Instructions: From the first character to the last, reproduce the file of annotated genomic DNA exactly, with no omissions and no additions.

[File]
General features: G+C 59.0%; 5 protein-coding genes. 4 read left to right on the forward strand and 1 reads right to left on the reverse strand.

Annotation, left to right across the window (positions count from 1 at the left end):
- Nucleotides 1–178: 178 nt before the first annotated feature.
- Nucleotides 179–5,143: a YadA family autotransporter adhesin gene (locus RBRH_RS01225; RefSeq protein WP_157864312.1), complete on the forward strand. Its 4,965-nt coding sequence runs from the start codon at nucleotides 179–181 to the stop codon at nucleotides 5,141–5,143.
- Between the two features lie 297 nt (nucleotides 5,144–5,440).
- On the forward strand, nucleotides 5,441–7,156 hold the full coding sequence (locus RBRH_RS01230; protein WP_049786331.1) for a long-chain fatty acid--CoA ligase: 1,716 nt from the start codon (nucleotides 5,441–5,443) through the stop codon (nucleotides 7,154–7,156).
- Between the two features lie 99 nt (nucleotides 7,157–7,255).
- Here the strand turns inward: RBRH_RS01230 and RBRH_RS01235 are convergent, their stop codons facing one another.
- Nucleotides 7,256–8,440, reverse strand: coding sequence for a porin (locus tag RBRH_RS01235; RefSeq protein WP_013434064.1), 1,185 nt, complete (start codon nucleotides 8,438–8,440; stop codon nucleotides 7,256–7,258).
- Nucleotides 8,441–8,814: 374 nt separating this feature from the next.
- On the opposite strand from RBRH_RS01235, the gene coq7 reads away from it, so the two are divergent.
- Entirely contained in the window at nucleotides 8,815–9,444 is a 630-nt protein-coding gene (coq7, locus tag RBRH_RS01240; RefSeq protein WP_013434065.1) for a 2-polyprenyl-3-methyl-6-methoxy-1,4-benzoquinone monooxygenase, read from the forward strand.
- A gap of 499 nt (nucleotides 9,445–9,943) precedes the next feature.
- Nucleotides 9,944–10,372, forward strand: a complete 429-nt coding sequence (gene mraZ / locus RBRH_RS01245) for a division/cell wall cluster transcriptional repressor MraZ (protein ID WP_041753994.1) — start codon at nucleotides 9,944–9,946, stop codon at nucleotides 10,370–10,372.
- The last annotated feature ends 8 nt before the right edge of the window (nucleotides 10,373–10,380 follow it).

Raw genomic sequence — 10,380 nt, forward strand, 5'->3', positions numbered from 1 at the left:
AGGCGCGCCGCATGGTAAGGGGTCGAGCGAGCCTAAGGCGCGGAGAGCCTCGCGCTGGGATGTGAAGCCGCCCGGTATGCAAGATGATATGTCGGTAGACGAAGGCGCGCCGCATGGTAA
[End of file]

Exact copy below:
General features: G+C 59.0%; 5 protein-coding genes. 4 read left to right on the forward strand and 1 reads right to left on the reverse strand.

Annotation, left to right across the window (positions count from 1 at the left end):
- Nucleotides 1–178: 178 nt before the first annotated feature.
- Nucleotides 179–5,143: a YadA family autotransporter adhesin gene (locus RBRH_RS01225; RefSeq protein WP_157864312.1), complete on the forward strand. Its 4,965-nt coding sequence runs from the start codon at nucleotides 179–181 to the stop codon at nucleotides 5,141–5,143.
- Between the two features lie 297 nt (nucleotides 5,144–5,440).
- On the forward strand, nucleotides 5,441–7,156 hold the full coding sequence (locus RBRH_RS01230; protein WP_049786331.1) for a long-chain fatty acid--CoA ligase: 1,716 nt from the start codon (nucleotides 5,441–5,443) through the stop codon (nucleotides 7,154–7,156).
- Between the two features lie 99 nt (nucleotides 7,157–7,255).
- Here the strand turns inward: RBRH_RS01230 and RBRH_RS01235 are convergent, their stop codons facing one another.
- Nucleotides 7,256–8,440, reverse strand: coding sequence for a porin (locus tag RBRH_RS01235; RefSeq protein WP_013434064.1), 1,185 nt, complete (start codon nucleotides 8,438–8,440; stop codon nucleotides 7,256–7,258).
- Nucleotides 8,441–8,814: 374 nt separating this feature from the next.
- On the opposite strand from RBRH_RS01235, the gene coq7 reads away from it, so the two are divergent.
- Entirely contained in the window at nucleotides 8,815–9,444 is a 630-nt protein-coding gene (coq7, locus tag RBRH_RS01240; RefSeq protein WP_013434065.1) for a 2-polyprenyl-3-methyl-6-methoxy-1,4-benzoquinone monooxygenase, read from the forward strand.
- A gap of 499 nt (nucleotides 9,445–9,943) precedes the next feature.
- Nucleotides 9,944–10,372, forward strand: a complete 429-nt coding sequence (gene mraZ / locus RBRH_RS01245) for a division/cell wall cluster transcriptional repressor MraZ (protein ID WP_041753994.1) — start codon at nucleotides 9,944–9,946, stop codon at nucleotides 10,370–10,372.
- The last annotated feature ends 8 nt before the right edge of the window (nucleotides 10,373–10,380 follow it).

Raw genomic sequence — 10,380 nt, forward strand, 5'->3', positions numbered from 1 at the left:
AGGCGCGCCGCATGGTAAGGGGTCGAGCGAGCCTAAGGCGCGGAGAGCCTCGCGCTGGGATGTGAAGCCGCCCGGTATGCAAGATGATATGTCGGTAGACGAAGGCGCGCCGCATGGTAA